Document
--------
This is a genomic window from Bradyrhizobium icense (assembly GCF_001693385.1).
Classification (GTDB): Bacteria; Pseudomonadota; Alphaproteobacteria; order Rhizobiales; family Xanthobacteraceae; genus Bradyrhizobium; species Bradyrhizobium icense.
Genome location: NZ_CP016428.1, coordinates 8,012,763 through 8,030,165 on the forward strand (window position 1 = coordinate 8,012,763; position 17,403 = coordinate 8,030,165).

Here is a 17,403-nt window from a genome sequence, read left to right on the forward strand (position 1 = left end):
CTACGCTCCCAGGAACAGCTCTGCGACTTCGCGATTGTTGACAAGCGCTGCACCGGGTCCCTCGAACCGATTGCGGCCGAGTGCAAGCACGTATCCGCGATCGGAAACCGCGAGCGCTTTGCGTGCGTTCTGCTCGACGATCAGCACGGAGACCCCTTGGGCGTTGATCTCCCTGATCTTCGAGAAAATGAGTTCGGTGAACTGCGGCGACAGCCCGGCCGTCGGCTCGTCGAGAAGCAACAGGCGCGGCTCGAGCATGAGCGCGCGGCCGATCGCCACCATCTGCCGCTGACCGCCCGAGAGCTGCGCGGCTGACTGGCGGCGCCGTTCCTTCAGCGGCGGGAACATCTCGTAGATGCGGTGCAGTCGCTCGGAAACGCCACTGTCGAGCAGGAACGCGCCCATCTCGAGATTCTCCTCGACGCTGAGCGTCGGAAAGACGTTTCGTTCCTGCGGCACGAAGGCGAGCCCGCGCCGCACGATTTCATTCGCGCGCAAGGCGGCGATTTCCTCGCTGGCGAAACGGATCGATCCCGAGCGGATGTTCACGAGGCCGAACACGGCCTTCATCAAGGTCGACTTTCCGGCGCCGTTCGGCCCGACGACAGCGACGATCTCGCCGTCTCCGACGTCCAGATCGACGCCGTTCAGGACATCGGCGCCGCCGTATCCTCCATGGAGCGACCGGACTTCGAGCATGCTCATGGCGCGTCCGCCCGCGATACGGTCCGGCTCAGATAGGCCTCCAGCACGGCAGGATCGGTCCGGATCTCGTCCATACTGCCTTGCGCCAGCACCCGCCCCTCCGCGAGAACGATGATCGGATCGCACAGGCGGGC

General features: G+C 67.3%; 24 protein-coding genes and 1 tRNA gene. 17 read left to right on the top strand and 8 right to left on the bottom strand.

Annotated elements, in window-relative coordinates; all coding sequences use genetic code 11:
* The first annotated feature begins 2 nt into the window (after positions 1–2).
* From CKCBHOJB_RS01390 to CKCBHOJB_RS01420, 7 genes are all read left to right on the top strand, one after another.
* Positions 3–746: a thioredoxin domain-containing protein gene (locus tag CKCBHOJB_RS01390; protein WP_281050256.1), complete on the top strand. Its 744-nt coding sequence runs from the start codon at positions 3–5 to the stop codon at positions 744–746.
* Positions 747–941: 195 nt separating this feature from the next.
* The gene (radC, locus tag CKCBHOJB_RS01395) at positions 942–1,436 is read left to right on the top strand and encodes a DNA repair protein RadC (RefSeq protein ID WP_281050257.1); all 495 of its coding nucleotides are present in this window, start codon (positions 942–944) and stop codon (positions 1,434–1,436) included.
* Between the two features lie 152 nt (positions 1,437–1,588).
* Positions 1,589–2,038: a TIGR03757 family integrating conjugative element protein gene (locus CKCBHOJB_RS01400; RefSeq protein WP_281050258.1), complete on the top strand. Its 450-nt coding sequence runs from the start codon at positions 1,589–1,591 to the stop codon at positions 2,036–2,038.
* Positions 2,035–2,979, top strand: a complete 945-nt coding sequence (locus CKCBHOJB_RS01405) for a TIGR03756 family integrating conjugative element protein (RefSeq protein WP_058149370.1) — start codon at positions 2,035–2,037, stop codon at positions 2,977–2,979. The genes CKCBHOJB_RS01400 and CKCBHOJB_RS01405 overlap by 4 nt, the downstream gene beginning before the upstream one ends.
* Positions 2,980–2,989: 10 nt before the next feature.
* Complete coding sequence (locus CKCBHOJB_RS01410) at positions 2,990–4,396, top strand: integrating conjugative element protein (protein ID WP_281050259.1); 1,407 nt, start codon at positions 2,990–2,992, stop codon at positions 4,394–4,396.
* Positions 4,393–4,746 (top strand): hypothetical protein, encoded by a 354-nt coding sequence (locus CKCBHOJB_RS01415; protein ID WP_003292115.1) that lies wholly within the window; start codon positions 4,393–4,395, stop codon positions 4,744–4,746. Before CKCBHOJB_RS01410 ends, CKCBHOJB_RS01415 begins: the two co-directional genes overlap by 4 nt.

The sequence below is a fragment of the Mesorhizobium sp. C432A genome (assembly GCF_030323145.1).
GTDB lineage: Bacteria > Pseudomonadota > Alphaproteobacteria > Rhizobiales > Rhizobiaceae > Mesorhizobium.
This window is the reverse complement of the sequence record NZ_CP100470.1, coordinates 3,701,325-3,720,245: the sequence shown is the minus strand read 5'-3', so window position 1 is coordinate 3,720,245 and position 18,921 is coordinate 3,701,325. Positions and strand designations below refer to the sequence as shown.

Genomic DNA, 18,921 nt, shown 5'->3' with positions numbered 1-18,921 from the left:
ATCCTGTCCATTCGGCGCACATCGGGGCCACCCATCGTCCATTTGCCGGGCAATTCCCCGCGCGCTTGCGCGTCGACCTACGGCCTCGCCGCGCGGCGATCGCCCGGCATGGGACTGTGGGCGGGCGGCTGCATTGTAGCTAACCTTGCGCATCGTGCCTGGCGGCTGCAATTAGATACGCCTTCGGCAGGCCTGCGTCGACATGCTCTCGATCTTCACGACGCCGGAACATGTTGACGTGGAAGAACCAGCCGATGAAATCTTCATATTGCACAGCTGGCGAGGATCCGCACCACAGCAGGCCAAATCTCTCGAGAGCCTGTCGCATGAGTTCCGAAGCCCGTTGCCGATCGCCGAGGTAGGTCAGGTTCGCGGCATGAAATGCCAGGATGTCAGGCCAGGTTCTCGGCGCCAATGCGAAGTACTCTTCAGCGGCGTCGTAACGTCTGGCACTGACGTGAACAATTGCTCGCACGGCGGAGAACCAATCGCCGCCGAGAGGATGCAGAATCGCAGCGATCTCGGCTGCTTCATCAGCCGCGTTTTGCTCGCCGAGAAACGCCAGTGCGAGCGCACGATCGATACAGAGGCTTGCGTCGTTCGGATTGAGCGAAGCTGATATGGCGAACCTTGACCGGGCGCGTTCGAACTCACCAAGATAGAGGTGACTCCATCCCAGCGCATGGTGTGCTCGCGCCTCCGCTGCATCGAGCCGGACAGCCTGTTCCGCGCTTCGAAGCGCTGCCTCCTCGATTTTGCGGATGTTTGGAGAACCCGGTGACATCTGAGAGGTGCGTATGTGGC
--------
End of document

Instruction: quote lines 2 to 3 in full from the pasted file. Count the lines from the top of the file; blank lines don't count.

Classification (GTDB): Bacteria; Pseudomonadota; Alphaproteobacteria; order Rhizobiales; family Xanthobacteraceae; genus Bradyrhizobium; species Bradyrhizobium icense.
Genome location: NZ_CP016428.1, coordinates 8,012,763 through 8,030,165 on the forward strand (window position 1 = coordinate 8,012,763; position 17,403 = coordinate 8,030,165).